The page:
Synthesis of an ND-containing TG18 hydrogel formulation (ND-TG18)

ND-TG18 hydrogel was synthesized as described previously with slight modifications [21]. Briefly, 100 mg of TG18 (AK Scientific) was mixed with 1 mL of DMSO-water mixture (1:4 volume ratio), and the resultant mixture was heated to 70 °C until TG18 dissolved. Afterward, the heated TG18 solution in a glass vial was placed at room temperature for 15-30 min to allow hydrophobic assembly, resulting in the formation of hydrogel. To achieve ND functionalization, the blank TG18 hydrogel was heated to obtain an injectable solution, and then the TG18 solution was mixed with ND solution at a high concentration to give a final concentration of 50 μg/mL for ND. The ND-containing TG18 solution was placed at room temperature until hydrogel formation. Finally, the ND-TG18 hydrogel formulation was obtained according to the above protocols.

Synthesis of an ND-containing Alg hydrogel formulation (ND-Alg)

ND-Alg hydrogel was synthesized as described previously with slight modifications [22]. Briefly, 42 mg of sodium alginate (AK Scientific) was mixed with 1 mL of double-distilled water (ddH2O) until dissolved. Then, 250 μL of ND solution (200 μg/mL) was well mixed with an equal volume of the Alg solution to produce stock drug-Alg solution. Ionic gelation was triggered by adding 200 μL of saturated calcium sulfate dihydrate (Sigma) solution to the equal volume of drug-Alg solution. Afterward, the mixture was homogenized to ensure homogenous distribution of calcium ions and crosslinking of the Alg chains. Finally, the ND-Alg hydrogel formulation was obtained according to the above protocols.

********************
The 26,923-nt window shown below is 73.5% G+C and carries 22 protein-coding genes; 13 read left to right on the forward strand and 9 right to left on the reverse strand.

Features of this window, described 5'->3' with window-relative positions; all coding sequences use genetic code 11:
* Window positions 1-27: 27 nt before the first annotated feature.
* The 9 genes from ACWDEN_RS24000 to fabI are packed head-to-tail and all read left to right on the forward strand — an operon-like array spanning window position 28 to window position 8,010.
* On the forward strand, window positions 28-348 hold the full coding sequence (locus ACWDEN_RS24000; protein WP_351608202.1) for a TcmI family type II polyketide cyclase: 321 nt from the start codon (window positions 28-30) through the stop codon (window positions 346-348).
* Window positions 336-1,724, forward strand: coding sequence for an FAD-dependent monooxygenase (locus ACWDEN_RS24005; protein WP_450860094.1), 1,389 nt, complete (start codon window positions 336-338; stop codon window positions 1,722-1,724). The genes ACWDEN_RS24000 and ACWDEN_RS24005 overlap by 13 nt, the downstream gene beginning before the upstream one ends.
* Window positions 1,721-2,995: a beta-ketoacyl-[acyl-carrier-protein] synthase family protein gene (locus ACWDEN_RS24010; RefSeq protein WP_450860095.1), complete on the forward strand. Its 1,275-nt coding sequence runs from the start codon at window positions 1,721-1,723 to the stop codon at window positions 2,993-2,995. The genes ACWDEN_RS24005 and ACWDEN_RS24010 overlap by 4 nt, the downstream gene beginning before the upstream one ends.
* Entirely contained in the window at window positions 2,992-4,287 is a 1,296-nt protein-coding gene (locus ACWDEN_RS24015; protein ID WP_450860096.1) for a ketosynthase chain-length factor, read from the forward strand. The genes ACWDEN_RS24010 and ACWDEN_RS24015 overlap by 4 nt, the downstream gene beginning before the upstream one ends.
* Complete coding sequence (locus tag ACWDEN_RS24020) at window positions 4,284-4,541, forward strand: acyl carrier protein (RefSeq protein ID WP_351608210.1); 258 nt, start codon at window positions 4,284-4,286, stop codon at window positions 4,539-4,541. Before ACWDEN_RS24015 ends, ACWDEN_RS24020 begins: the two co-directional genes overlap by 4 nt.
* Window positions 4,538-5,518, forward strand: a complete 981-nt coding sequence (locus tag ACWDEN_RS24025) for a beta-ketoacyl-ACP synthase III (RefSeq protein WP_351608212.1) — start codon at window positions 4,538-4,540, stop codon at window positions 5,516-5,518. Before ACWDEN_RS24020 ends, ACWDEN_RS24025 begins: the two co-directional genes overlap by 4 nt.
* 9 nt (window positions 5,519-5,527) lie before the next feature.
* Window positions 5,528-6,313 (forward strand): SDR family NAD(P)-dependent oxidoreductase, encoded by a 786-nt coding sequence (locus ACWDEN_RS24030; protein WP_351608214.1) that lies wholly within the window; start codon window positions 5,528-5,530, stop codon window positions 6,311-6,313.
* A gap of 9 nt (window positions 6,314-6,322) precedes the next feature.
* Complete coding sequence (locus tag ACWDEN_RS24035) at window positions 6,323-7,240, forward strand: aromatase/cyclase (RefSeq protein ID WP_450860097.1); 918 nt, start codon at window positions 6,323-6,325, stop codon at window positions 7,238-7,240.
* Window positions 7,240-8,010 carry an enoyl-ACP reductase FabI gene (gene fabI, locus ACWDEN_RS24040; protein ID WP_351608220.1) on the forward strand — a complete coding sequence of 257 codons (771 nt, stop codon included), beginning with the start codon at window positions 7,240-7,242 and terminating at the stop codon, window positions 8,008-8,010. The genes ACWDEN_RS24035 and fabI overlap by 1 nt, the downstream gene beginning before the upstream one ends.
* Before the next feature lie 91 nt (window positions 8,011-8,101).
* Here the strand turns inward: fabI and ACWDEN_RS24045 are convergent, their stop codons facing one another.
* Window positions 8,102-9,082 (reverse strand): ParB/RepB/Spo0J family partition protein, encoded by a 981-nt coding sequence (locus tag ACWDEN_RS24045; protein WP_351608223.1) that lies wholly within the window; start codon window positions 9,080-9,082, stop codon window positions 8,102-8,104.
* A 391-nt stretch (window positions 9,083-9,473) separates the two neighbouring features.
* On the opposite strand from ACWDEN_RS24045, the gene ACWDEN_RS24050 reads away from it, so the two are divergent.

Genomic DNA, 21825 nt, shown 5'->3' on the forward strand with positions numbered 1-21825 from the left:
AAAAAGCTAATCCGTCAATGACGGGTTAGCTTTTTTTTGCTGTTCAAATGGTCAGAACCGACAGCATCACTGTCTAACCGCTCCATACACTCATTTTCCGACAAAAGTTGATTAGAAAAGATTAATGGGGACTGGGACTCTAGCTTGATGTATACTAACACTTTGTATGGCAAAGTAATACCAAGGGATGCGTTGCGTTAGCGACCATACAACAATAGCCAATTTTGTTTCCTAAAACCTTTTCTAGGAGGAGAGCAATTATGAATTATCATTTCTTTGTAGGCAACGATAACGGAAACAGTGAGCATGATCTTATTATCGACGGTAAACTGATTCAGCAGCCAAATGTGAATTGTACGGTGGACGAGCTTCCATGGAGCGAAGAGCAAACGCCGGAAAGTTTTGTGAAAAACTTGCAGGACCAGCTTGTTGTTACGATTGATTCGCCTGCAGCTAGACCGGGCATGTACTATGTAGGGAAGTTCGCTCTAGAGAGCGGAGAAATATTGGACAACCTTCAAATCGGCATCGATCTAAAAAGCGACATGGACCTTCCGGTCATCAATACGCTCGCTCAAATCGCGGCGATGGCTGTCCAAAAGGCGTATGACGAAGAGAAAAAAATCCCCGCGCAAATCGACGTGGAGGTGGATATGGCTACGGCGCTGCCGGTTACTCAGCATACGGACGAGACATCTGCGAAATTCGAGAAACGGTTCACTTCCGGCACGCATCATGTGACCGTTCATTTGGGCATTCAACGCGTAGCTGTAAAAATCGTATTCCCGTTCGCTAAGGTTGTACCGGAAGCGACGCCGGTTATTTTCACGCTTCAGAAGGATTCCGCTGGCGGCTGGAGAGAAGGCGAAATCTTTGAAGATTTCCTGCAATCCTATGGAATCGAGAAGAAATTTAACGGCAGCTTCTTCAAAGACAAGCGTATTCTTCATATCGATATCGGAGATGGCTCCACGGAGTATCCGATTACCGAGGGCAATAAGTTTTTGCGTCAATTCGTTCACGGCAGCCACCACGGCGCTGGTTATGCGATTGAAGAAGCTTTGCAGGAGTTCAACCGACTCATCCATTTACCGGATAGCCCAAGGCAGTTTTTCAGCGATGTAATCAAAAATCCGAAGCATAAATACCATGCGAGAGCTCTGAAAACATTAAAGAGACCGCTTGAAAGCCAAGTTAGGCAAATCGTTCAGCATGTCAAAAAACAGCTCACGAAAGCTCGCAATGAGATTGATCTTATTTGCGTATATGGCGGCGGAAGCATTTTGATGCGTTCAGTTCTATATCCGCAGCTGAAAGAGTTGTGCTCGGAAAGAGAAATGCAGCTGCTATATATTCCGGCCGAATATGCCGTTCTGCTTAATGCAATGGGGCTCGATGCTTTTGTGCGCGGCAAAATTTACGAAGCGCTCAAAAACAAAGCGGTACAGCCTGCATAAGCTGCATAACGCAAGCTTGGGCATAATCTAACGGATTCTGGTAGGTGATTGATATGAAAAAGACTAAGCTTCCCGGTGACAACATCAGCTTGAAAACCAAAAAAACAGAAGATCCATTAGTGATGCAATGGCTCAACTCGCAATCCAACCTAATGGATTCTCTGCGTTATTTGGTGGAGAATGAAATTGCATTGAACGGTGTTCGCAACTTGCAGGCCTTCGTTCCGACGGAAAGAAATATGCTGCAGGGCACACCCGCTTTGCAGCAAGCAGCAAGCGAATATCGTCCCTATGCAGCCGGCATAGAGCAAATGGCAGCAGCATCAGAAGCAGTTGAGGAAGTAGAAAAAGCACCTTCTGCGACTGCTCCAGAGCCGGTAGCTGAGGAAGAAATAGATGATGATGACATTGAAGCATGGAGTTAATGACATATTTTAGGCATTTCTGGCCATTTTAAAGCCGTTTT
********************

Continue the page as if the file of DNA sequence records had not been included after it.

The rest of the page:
Synthesis of an ND-containing Plu hydrogel formulation (ND-Plu)

The PEO-PPO-PEO copolymer Pluronic F-127 (Sigma) was mixed with ddH2O to give a final concentration of 25% (w/v). The copolymer suspension was placed overnight at 4 °C to swell, followed by ultrasonic concussion on ice for 30 min. Then, the copolymer suspension was transferred to a -20 °C environment for 5 min to accelerate copolymer dissolution. Afterward, the suspension underwent ultrasonic concussion on ice until a clear and transparent Plu nanogel solution was obtained. The obtained nanogel solution was then mixed with ND solution at a high concentration to give a final concentration of 50 μg/mL for ND in the nanogel solution, thus obtaining the ND-Plu hydrogel formulation. The ND-Plu hydrogel formulation achieved full physical crosslinking at 37 °C and was stored at 4 °C.

Rheology

Rheological experiments were performed to verify the thermosensitive properties of hydrogels using an MCR302 rheometer (Anton Paar, Austria). 2 mL of cooled samples (stored at 4 ºC) were placed between parallel plates with a diameter of 25 mm and with a gap of 1.0 mm. The temperature was gradually raised from 4 to 50 ºC at a heating rate of 2 ºC/min. The storage modulus G' (elastic response) and loss modulus G” (viscous behavior) were monitored at a strain of 1% with a frequency of 0.1 Hz.

Dynamic light scattering (DLS)

To reveal the average particle size, the hydrodynamic diameters (dh) and number distribution of ND (100 μg/mL) were monitored by the DLS principle using a Malvern Nano-ZS90 instrument (Malvern, UK).

In vitro antimicrobial activity assay

The antimicrobial activity of ND and traditional antibiotics was revealed by OD value variation, as previously described [23]. Briefly, a single colony of methicillin-resistant Staphylococcus aureus (MRSA) ATCC 43300 in Luria-Bertani (LB) agar plates was cultured in 5 mL of LB at 37 °C and 200 rpm in an incubator. After growing for 6-8 h, the bacteria were washed three times and then adjusted to an approximate OD value of 0.4 at 600 nm using a Molecular Devices SPECTRA MAX 190 microplate reader (Sunnyvale, CA, USA). The adjusted bacterial suspension was incubated with ND, kanamycin, ampicillin, and vehicle at 37 °C and the duration of treatments was 1 h, during which the OD values were dynamically monitored by a Molecular Devices SPECTRA MAX 190 microplate reader (Sunnyvale).